‘We never train women in Sydney,’ Caroline de Costa was told in 1974 when she applied to become a junior registrar in obstetrics and gynaecology. She and her husband packed their bags and their children, and headed for Dublin.
When Caroline first started in medicine, being an unmarried mother was frowned on, cane toads were used for pregnancy tests, and giving birth was much riskier than it is today. Her funny and poignant stories of bringing babies into the world show that, while much has changed, women still work hard and it remains a bloody business. A birth plan is no guarantee of a normal birth (whatever that is).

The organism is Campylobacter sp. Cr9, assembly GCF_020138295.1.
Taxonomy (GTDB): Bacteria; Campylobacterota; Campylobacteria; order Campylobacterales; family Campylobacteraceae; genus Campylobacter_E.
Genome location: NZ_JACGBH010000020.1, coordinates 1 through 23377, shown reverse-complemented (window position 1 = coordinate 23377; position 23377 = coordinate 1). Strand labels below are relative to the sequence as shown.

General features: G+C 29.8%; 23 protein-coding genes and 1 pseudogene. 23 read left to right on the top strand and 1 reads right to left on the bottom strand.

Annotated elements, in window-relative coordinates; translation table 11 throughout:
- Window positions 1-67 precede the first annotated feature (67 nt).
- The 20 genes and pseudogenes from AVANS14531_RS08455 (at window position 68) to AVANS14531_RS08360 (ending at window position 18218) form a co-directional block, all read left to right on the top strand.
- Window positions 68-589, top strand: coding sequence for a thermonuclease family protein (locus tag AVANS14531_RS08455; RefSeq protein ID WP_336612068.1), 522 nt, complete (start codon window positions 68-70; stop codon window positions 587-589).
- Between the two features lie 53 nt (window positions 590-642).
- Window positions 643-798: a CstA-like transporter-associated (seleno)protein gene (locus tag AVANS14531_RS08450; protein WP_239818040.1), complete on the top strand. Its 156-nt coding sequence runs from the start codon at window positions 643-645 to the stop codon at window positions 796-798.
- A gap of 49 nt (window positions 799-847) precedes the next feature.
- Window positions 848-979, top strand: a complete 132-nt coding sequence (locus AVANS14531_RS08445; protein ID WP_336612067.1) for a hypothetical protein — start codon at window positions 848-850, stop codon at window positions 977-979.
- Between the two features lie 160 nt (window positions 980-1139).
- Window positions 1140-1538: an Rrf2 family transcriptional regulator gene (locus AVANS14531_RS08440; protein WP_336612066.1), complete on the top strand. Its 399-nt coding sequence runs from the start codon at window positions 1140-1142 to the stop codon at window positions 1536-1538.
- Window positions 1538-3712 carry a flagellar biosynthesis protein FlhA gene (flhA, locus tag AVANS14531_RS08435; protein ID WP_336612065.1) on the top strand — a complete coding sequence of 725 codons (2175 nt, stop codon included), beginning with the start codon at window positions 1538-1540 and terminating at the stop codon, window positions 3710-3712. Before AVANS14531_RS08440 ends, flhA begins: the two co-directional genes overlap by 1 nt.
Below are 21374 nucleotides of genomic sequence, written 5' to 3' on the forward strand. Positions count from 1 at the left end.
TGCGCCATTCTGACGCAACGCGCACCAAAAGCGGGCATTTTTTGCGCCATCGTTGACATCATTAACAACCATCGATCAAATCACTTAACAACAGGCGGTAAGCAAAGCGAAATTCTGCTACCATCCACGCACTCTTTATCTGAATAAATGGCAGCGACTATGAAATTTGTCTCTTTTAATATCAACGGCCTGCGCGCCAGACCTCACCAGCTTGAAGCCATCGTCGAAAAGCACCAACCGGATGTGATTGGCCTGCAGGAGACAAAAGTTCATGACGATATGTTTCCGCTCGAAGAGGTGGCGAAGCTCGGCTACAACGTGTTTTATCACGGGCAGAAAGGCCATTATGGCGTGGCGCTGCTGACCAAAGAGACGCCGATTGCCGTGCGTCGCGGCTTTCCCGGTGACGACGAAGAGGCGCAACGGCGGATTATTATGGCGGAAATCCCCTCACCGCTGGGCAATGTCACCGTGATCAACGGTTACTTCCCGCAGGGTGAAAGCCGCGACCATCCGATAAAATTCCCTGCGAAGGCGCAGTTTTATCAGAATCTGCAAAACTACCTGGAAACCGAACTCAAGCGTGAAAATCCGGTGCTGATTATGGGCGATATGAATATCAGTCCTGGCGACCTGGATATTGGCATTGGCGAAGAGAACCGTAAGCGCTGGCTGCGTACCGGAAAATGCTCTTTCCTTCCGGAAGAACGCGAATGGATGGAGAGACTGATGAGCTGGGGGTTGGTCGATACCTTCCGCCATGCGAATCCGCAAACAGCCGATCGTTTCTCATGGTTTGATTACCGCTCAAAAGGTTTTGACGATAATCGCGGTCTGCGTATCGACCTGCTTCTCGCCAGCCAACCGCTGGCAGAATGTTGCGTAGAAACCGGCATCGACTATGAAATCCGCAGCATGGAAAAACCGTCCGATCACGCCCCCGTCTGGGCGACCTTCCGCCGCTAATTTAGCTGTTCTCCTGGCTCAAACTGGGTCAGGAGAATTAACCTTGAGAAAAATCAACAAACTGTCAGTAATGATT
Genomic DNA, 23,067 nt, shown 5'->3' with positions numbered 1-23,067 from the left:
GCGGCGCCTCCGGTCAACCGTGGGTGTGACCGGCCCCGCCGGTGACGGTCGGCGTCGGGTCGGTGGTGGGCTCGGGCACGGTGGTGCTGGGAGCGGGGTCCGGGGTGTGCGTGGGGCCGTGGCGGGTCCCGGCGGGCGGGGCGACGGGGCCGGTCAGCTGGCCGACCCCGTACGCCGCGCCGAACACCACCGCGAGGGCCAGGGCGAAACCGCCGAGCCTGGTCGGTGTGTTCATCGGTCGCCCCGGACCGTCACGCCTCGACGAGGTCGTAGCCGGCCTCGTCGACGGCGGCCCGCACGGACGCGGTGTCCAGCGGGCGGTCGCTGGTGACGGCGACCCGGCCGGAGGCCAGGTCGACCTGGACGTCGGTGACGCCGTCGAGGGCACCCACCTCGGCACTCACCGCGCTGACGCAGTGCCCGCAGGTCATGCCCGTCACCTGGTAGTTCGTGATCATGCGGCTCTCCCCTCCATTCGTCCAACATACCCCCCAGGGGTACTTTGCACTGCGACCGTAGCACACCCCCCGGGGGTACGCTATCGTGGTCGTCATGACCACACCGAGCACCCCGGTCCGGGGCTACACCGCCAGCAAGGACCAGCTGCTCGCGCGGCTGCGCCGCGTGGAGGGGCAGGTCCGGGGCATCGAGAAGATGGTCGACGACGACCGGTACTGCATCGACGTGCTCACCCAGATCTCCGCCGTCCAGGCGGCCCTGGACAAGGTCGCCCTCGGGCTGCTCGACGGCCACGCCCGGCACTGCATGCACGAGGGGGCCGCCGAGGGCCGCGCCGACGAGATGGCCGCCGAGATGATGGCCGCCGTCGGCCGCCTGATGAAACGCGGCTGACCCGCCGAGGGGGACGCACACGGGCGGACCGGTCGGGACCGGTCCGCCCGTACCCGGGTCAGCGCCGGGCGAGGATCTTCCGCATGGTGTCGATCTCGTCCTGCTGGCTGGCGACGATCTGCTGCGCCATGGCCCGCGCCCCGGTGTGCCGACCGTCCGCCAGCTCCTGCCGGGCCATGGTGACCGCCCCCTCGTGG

Men have always wanted to control women’s bodies, and Caroline has been instrumental in giving Australian women of all backgrounds the opportunity to resist, and to choose when and how they have babies. Her behind-the-scenes stories reveal it’s often the little things that win a campaign.